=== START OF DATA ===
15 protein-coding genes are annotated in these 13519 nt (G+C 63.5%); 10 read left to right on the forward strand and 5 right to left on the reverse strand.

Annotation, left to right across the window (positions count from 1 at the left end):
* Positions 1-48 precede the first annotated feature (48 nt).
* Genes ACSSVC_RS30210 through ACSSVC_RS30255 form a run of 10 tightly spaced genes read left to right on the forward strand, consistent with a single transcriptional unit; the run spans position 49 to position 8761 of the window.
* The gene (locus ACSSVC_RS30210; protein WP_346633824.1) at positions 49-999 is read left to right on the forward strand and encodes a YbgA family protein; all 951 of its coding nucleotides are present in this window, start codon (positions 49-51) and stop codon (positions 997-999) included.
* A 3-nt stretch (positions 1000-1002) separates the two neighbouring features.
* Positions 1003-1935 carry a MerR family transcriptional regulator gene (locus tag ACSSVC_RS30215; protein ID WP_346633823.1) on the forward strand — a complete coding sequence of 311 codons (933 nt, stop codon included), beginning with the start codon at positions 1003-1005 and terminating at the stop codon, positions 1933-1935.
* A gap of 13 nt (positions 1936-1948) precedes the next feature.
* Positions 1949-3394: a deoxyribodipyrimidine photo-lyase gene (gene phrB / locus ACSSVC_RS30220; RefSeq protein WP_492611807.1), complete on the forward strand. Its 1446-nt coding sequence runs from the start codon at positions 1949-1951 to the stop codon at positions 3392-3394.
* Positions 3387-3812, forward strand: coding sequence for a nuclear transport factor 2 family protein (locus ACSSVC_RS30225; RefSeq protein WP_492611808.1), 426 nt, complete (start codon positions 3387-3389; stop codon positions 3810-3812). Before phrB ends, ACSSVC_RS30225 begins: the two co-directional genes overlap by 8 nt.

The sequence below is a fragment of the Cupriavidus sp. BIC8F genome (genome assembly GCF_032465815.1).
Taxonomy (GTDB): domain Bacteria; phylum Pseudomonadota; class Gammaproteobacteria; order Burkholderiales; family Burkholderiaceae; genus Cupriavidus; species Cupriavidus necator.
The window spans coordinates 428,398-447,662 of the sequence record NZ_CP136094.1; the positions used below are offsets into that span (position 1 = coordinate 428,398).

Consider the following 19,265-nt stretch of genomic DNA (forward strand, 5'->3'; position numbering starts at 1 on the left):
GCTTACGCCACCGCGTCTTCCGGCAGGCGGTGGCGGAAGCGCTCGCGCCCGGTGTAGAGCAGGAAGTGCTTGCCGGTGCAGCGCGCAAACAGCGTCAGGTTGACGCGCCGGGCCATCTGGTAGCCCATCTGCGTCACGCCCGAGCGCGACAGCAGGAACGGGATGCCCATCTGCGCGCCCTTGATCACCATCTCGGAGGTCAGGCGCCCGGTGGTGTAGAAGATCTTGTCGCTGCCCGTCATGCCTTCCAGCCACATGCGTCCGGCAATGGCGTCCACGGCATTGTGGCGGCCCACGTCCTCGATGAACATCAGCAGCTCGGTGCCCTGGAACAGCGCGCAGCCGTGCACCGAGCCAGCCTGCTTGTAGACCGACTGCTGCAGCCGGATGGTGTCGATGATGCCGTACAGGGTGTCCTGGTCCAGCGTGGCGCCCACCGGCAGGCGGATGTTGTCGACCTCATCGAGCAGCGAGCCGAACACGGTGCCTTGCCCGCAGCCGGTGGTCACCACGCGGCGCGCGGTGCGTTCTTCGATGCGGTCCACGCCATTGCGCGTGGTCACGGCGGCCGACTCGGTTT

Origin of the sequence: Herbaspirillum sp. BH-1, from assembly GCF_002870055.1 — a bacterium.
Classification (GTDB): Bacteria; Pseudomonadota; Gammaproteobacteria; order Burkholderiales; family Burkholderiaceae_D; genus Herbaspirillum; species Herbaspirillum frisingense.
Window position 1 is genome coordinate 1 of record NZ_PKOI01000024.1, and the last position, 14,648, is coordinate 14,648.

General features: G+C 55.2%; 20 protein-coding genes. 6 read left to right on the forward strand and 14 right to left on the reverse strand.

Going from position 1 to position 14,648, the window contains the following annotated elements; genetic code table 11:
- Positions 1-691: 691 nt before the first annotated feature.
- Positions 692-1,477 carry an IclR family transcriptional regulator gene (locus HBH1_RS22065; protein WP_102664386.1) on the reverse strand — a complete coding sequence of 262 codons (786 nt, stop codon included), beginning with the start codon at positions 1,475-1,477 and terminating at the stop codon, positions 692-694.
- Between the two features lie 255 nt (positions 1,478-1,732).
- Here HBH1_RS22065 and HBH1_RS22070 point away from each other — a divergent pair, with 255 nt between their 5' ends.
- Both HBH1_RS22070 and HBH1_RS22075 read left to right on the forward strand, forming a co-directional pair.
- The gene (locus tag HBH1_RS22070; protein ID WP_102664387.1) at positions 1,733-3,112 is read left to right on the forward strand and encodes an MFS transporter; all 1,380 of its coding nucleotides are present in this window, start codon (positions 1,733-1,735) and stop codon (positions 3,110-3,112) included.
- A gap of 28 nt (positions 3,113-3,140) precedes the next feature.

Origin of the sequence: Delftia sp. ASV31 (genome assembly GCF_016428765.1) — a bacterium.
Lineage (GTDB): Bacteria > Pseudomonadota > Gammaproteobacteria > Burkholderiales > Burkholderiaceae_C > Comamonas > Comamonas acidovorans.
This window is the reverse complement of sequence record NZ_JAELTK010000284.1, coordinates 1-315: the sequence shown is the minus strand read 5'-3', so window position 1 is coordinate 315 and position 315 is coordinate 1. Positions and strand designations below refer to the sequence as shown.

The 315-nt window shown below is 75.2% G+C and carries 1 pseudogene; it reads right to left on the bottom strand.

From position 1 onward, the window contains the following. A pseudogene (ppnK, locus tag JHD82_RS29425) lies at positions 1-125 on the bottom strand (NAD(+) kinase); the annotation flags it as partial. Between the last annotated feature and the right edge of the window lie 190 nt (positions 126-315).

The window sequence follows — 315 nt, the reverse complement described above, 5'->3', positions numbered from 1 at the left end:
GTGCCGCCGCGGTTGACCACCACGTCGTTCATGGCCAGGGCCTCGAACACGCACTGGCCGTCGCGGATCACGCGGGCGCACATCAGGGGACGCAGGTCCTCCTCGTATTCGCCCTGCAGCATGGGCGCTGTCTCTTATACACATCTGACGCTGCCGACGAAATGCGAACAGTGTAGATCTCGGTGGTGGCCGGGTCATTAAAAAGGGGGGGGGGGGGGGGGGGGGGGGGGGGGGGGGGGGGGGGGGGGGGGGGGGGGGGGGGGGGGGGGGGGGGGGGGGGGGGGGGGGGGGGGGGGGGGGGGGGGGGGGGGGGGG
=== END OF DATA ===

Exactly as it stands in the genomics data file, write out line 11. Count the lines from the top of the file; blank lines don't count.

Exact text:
The sequence below is a fragment of the Cupriavidus sp. BIC8F genome (genome assembly GCF_032465815.1).